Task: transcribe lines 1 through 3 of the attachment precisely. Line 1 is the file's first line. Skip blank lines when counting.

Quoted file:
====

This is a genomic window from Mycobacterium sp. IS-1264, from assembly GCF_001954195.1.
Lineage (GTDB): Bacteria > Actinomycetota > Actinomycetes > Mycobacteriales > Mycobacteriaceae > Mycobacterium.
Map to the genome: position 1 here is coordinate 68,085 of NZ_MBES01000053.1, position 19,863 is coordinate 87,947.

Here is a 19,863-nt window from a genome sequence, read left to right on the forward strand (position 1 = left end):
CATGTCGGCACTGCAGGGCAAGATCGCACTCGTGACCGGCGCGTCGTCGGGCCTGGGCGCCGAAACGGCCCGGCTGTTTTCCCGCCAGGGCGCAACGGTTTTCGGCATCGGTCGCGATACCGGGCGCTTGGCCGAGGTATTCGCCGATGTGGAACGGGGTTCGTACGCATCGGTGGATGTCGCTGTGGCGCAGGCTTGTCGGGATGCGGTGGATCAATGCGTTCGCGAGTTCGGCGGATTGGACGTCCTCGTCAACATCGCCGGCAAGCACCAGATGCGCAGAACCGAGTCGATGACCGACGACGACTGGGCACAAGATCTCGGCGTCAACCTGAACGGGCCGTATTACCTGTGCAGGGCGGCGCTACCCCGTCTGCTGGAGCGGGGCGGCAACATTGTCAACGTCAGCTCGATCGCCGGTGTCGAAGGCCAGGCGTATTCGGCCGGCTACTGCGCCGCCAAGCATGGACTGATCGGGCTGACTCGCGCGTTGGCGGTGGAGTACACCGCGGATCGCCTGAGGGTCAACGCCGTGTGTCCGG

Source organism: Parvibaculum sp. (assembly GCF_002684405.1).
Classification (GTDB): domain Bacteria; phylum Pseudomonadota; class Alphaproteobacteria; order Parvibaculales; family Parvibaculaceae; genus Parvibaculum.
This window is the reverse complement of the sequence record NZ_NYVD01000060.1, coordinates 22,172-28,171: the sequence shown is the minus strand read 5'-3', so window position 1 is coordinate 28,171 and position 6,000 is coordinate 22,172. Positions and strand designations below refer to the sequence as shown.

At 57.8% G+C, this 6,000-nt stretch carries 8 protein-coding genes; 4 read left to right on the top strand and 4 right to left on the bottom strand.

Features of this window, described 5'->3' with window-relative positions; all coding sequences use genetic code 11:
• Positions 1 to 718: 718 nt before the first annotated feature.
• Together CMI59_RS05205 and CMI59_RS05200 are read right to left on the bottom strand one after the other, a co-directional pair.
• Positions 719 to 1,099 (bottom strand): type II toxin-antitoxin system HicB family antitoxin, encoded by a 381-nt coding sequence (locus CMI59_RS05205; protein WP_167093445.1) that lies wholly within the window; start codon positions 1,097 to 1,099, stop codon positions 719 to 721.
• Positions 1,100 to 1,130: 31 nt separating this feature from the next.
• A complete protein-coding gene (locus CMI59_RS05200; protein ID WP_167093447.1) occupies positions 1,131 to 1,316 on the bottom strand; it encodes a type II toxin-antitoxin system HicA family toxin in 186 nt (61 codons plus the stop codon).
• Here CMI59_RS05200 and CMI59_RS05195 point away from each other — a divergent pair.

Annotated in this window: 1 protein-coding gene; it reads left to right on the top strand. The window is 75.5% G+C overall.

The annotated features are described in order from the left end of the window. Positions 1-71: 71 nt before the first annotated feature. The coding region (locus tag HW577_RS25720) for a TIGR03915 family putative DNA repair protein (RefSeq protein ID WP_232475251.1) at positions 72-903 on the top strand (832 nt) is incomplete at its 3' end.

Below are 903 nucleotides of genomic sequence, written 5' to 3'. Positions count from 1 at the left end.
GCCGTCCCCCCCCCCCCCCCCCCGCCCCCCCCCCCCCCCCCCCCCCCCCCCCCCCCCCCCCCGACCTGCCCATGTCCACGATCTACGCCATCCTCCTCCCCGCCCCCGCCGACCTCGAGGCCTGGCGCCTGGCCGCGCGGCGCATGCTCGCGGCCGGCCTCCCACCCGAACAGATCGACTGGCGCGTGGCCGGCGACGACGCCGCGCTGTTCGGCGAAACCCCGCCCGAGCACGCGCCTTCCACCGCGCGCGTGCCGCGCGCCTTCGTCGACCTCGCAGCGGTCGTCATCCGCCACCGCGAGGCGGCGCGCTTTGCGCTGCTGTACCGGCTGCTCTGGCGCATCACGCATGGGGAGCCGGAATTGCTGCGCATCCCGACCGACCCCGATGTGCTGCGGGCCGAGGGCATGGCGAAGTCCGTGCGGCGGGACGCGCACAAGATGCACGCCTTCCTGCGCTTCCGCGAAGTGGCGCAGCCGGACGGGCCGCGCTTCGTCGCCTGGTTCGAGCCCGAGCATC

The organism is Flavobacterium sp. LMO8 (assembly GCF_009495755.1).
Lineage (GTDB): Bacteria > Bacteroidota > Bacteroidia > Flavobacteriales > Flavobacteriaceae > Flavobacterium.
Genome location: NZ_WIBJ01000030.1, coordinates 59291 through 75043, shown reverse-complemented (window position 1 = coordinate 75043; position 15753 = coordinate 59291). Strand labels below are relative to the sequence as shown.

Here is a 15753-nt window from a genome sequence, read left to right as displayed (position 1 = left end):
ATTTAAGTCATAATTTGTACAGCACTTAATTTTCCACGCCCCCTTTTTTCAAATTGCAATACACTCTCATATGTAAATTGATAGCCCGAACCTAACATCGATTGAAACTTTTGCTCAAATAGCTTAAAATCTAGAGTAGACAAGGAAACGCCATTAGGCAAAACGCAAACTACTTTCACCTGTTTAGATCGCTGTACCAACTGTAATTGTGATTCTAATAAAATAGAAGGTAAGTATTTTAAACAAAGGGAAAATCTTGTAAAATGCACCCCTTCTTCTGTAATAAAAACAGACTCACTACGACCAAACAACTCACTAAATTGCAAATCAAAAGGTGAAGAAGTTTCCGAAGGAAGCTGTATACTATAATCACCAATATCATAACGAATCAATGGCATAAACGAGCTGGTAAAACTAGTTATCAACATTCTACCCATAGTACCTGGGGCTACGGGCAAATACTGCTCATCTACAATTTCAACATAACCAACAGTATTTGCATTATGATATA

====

This is a genomic window from Mycobacterium sp. IS-1264, from assembly GCF_001954195.1.
Lineage (GTDB): Bacteria > Actinomycetota > Actinomycetes > Mycobacteriales > Mycobacteriaceae > Mycobacterium.
Map to the genome: position 1 here is coordinate 68,085 of NZ_MBES01000053.1, position 19,863 is coordinate 87,947.